Chromosome ends also need protection during telomere replication. Timely resolution of cohesion in G2/M phase is important to protect telomere integrity and inappropriate fusion of chromosome ends [48, 49]. Poly (ADP-ribose) polymerase tankyrase 1 is the essential factor required for timely removal of cohesion at telomeres [50]. RNF8-mediated K63-polyubiquitination of tankyrase 1 promotes its stability and association with telomere, and then facilitates the resolution of sister telomere cohesion [51].

Taken together, these results show that the E3 ligase activity of RNF8 plays an essential role in chromosome end protection by repressing A-NHEJ-mediated telomere fusion and by participating in timely resolution of cohesion at telomeres during replication to maintain chromosome end integrity. However, if the telomere is already uncapped by depletion of TRF2, RNF8 may promote C-NHEJ, which induces telomere fusion and further generates genomic instability.

Cell cycle regulation

Parental cells must faithfully transmit genetic information to daughter cells during cell division. This requires the appropriate coordination of mitosis with cytokinesis, the final event of cell cycle that occurs concurrently with mitosis. Failure of mitotic checkpoint and cytokinesis can result in genomic instability which contributes to cancer development [52, 53]. RNF8 also participates in maintaining genomic stability by regulating mitosis and cytokinesis. RNF8 is the human homolog of Saccharomyces cerevisiae Dma1p/Dma2p and Saccharomyces prombe Dma1p, which share the same domains of N-terminal FHA and C-terminal RING domains [54]. Dma1p/ Dma2p are mitotic checkpoint proteins localized to the midbody that help sustain mitotic arrest when the spindle check point is activated with microtubule damage [55, 56]. The midbody localization of human RNF8 during cytokinesis was confirmed by Plan et al [57], suggesting the regulatory function of RNF8 in cytokinesis. The authors also demonstrated that RNF8 showed cell-cycle dependent turnover, and its expression reached a peak in mitosis and decreased sharply in late mitotic stages. Tuttle and colleagues [54] synchronized RNF8 silenced U2OS cells at the G1-S boundary and treated the cells with microtubule poison nocodazole. The percentage of nocodazole-induced mitotic arrest cells decreased when RNF8 was knockdown, indicating that depletion of RNF8 compromised the ability to maintain mitotic arrest. The mechanism of RNF8 enforcing mitotic arrest in response to nocodazole might involve the inhibition of degradation of the substrates of anaphase-promoting complex (APC), such as cyclin A, cyclin B1, Aurora-A and Aurora-B. APC is required for progression and exit from mitosis, and its substrates decreases when cells exit mitosis [58]. However, the cell cycle inhibitor p27/KIP1 might also plays a role in RNF8 mediating nocodazole-induced mitotic arrest, as p27/KIP1 levels increased when cells exit mitosis and enter G1 [59]. The depletion of RNF8 reduced the protein levels of cyclin A and Aurora-B and maintained the high level of p27/KIP1 in cells treated with nocodazole, suggesting that RNF8 plays an important role in enforcing mitotic arrest in response to nocodazole. Depletion of RNF8 in HeLa cells delayed mitosis exit after release from nocodazole treatment [57]. In addition, overexpression of RNF8 delayed the resolution of cytokinesis, associated with the decreased recruitment of checkpoint protein Mad2 to kinetochores after nocodazole treatment, which was attenuated by diminishing the E3 ligase activity of RNF8. The localization of Mad2 to kinetochores is an early event for spindle assembly checkpoint activation by nocodazole. These results indicates that the E3 ligase activity of RNF8 is required for efficient mitosis exit and appropriate cytokinesis [57]. A function for RNF8 in regulating cytokinesis was also shown by Chahwan et al [60], and RNF8 localized to centrosomes and cell division sites. The authors found that RNF8 ubiquitinated the septin SEPT7, the human homolog of yeast septin Shs1 [61, 62]. Septins are critical factors for cytokinesis. RNF8 mediated-ubiquitination was required for the organization and function of SEPT7, and interference of this process by inactivating RNF8 caused inadequate cell abscission resulting in cytokinesis defects. These observations suggest that RNF8 plays an essential role in the regulation of mitosis and cytokinesis progression. Previous studies showed that cytokinesis failure induced multinucleated cells and further caused genomic instability, which is critical for tumorigenesis [63, 64]. Therefore, precise regulation of the expression of RNF8 at a proper level appears to be required for cellular homeostasis.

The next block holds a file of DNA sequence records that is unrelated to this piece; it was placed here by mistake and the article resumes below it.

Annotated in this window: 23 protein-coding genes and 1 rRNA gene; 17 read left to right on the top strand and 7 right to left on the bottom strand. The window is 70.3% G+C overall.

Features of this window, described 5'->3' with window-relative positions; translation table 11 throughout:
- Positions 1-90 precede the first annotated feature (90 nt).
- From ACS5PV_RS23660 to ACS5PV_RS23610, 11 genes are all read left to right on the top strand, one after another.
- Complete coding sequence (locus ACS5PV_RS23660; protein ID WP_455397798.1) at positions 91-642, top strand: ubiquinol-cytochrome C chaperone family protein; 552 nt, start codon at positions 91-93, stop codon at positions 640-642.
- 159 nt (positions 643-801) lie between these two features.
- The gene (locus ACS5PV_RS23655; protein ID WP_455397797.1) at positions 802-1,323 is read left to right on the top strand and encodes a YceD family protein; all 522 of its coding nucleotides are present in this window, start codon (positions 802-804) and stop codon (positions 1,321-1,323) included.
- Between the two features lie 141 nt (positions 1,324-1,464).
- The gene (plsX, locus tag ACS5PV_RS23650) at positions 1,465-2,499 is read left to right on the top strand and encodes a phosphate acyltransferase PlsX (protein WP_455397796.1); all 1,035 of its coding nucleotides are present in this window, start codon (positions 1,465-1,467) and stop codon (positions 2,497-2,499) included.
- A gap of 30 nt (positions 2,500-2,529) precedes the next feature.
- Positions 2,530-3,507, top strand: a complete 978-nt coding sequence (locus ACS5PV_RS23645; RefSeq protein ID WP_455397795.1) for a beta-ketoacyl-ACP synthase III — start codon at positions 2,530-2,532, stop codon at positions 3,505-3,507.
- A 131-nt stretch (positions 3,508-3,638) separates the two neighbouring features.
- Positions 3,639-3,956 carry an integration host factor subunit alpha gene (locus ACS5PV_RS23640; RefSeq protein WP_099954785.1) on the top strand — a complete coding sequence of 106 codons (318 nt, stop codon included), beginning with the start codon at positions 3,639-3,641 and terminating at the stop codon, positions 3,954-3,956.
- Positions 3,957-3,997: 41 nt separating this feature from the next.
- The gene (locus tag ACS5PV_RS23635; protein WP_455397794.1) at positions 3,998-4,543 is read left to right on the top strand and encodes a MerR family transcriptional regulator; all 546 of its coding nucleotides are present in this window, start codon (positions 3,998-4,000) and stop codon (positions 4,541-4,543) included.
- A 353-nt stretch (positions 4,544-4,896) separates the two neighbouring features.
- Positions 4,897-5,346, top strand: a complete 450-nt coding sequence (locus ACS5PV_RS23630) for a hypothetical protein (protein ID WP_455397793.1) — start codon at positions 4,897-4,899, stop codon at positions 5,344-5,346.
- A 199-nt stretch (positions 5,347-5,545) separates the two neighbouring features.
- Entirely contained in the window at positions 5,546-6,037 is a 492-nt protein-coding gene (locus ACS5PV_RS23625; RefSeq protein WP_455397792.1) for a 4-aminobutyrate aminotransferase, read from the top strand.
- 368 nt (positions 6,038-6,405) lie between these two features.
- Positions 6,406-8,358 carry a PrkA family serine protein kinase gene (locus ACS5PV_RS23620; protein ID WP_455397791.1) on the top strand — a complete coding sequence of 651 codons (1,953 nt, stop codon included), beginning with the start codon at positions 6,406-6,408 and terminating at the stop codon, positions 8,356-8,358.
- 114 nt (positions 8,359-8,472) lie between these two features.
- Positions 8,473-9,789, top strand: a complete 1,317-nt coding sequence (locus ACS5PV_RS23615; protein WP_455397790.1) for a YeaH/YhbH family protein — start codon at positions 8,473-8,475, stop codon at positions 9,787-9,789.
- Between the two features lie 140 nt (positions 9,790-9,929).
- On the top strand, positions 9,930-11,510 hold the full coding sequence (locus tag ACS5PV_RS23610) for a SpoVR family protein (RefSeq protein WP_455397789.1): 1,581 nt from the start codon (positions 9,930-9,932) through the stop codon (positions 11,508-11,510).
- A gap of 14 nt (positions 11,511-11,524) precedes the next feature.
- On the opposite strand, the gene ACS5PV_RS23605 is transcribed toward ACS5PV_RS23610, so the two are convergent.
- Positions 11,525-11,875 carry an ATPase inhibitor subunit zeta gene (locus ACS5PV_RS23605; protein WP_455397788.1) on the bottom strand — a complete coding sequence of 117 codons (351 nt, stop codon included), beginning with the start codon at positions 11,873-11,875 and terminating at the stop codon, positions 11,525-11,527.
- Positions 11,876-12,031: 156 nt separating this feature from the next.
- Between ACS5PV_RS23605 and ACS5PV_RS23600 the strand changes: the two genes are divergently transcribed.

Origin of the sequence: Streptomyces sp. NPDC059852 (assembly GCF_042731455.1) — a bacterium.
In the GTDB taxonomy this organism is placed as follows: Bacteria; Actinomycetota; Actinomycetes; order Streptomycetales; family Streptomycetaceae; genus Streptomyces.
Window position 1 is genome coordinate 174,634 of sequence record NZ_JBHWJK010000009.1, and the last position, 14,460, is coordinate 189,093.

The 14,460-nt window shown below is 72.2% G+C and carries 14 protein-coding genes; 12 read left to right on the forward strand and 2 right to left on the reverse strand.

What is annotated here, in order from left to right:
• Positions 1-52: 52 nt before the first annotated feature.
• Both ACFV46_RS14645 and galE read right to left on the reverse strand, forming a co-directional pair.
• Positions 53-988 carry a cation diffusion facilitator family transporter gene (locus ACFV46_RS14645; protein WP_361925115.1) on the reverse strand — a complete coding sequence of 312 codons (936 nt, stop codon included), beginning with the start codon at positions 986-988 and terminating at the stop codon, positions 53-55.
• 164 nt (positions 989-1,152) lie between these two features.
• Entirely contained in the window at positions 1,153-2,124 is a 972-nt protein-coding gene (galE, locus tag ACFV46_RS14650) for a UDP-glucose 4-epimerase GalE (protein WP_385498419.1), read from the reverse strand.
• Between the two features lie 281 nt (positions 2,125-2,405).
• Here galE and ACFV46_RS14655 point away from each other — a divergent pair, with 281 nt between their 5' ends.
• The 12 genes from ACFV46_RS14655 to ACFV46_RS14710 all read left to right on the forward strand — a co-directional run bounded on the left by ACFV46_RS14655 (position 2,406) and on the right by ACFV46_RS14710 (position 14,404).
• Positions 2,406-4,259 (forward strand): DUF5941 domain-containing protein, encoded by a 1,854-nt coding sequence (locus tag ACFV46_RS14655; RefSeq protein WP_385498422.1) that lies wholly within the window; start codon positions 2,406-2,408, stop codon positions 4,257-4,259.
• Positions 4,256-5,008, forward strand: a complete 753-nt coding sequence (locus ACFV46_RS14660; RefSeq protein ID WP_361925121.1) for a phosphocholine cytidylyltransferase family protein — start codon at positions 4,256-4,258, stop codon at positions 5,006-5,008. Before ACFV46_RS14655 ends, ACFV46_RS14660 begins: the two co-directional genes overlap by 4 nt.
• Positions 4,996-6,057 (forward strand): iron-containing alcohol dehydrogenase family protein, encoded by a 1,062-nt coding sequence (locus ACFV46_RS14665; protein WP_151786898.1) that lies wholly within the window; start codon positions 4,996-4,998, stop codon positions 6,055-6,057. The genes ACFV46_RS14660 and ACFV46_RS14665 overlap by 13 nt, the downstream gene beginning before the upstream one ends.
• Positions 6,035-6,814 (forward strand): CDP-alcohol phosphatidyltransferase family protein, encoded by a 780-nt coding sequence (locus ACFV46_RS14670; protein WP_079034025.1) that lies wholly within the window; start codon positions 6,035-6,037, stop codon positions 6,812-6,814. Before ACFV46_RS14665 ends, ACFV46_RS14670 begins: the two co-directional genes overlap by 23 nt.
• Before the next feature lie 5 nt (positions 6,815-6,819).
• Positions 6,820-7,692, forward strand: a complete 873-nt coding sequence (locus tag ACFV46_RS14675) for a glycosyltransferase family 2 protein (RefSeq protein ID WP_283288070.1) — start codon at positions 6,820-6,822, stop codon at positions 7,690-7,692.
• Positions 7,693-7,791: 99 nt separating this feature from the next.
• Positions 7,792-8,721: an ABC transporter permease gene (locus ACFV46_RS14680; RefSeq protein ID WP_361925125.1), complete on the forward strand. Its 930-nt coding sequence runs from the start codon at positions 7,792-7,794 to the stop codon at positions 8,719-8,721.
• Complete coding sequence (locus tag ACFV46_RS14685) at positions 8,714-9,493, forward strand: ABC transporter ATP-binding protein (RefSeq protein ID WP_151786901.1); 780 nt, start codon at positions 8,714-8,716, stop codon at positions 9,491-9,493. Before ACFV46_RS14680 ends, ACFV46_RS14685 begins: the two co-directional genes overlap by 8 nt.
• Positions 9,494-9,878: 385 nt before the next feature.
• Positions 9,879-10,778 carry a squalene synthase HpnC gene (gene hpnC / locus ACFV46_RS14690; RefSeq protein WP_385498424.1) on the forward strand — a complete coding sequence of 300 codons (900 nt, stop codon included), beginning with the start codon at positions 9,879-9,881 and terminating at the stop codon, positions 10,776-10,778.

Transcriptional regulation

In addition to the roles of RNF8 in DNA damage signal transduction, chromosome end protection and regulation of mitosis and cytokinesis, whose defects account for genomic instability-related tumorigenesis, RNF8 also acts as a transcriptional coregulator in tumor development. RNF8 was initially identified as a binding protein for transcription factor retinoid X receptor α (RXRα) by two-hybrid screening, β-galactosidase assays and GST pull-down assays [65]. RXRα is one subtype of the retinoid X receptor (RXR), whose ligand is retinoid acid (RA). RXRα affects the proliferation and differentiation of various cell types through regulating RA-mediated gene transcription. RNF8 co-localized and interacted with RXRα via its FHA and RING domains. Overexpression of RNF8 dramatically increased RXRα transactivation and the transcription level of its downstream genes RBP2 and RARβ, even without the RA ligand. Furthermore, ligand addition enhanced the ability of RNF8 to upregulate transactivation activity of RXRα [65]. However, RNF8 does not affect the ubiquitination of RXRα, and the mechanism by which RNF8 upregulates RXRα has not been clearly elucidated [65].